10 Workplace Resolutions Employers Should Make for 2020

2020 loading with hand holding blank game board tiles
Jessica Webb-Ayer

Now that the New Year’s confetti has been cleared away and the new decade has begun, it’s time for employers to consider making resolutions to improve their workplaces.

Here are 10 resolutions you should consider making for 2020:

1. Review and Update Your Employee Handbook

Staying on top of your organization’s employee handbook is a staple at the top of an HR professional’s list of resolutions. Employee handbooks should be reviewed and updated at least on an annual basis, but you may want to consider reviewing them more often, especially in light of continuing legal developments that affect workplace policies.

Although it’s essential to have an employee handbook in place, that’s not enough. Employers must also continue to update them regularly and make sure employees are aware of them.

2.  Evaluate Leave Offerings

Leave benefits, both paid and unpaid, continue to expand at the state and local level with jurisdictions seeking to address gaps in coverage. The beginning of the year is a good time to address your organization’s leave offerings and how they align with current and pending laws.

The leave area presents countless issues for HR professionals to wrap their heads around! Depending on the circumstances, an employer may be required to comply with a variety of different leave laws, including:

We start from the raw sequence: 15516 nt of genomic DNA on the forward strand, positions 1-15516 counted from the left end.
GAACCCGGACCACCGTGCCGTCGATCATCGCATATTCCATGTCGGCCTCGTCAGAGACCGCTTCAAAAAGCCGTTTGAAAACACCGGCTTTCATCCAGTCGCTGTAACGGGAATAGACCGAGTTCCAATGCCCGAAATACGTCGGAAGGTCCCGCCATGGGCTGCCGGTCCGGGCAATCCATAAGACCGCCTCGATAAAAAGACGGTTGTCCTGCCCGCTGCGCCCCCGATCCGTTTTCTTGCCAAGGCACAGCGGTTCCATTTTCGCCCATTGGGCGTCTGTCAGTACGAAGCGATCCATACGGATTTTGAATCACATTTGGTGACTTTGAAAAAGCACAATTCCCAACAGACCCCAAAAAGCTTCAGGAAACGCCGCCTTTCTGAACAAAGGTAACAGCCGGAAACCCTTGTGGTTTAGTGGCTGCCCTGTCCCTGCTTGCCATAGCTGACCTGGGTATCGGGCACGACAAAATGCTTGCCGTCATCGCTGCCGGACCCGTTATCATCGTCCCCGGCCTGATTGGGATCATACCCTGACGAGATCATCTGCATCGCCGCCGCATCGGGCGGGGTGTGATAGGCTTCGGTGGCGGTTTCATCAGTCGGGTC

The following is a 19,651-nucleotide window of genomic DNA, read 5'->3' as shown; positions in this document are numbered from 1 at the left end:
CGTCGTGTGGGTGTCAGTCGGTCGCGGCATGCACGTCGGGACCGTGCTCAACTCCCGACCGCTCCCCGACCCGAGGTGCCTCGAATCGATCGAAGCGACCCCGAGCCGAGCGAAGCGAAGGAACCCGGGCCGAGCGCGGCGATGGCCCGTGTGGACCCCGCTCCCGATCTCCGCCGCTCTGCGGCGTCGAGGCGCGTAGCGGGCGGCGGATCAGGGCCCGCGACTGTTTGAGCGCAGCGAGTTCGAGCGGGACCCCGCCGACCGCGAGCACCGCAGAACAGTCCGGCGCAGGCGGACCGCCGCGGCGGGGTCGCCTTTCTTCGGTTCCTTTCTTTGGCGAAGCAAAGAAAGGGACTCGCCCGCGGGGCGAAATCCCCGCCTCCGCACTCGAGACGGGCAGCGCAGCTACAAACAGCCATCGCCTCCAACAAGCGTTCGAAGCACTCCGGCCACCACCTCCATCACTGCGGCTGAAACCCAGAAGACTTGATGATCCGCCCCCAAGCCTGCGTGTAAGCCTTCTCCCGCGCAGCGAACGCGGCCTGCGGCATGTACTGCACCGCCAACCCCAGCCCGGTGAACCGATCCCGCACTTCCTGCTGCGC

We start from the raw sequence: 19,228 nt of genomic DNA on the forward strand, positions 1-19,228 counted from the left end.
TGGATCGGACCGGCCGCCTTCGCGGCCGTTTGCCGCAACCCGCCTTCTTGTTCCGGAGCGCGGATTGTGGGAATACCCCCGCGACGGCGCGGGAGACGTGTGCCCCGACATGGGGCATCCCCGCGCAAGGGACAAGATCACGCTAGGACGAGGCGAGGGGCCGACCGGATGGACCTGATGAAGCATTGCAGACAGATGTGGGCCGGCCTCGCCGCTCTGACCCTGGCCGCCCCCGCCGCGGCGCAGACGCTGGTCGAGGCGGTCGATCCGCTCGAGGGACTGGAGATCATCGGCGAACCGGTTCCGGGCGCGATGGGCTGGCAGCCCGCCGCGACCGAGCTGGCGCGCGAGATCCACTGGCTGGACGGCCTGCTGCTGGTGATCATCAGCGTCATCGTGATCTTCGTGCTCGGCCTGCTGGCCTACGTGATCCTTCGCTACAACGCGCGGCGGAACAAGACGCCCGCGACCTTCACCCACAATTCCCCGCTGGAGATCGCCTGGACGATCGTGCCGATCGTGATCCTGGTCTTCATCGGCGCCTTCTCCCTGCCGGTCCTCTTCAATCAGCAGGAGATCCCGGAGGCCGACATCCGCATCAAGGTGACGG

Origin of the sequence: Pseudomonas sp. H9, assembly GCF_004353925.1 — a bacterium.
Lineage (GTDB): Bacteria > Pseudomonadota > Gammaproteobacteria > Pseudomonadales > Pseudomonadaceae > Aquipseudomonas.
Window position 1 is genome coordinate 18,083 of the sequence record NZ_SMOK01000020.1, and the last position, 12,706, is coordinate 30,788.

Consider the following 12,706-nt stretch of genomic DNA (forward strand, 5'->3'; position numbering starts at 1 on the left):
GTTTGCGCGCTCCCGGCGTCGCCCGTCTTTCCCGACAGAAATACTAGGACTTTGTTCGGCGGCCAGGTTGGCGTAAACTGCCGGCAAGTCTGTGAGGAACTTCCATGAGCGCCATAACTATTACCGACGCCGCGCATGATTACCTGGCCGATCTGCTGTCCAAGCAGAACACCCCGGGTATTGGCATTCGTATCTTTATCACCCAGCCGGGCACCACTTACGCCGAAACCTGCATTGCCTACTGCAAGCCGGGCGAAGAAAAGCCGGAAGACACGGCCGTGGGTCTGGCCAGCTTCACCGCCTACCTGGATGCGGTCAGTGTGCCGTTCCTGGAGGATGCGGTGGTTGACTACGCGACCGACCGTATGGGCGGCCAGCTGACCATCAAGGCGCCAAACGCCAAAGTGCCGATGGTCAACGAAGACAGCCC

• Paid sick leave;
  • Paid family leave;
  • Military leave;
  • Bereavement leave;
  • Blood donor leave;
  • Domestic violence leave;
  • Emergency responder leave;
  • School activities leave; and
  • The new “leave for any reason” laws that made their debut in 2019.
3. Consider Offering Flexible Working Options

Flexible working has emerged as an essential workplace benefit in the last several years. According to a FlexJobs survey, 30 percent of survey participants reported leaving a job because it didn’t offer flexible work options. Additionally, research by Boston Consulting Group reveals that flexibility is an increasingly vital asset to retaining both men and women and helping employee engagement.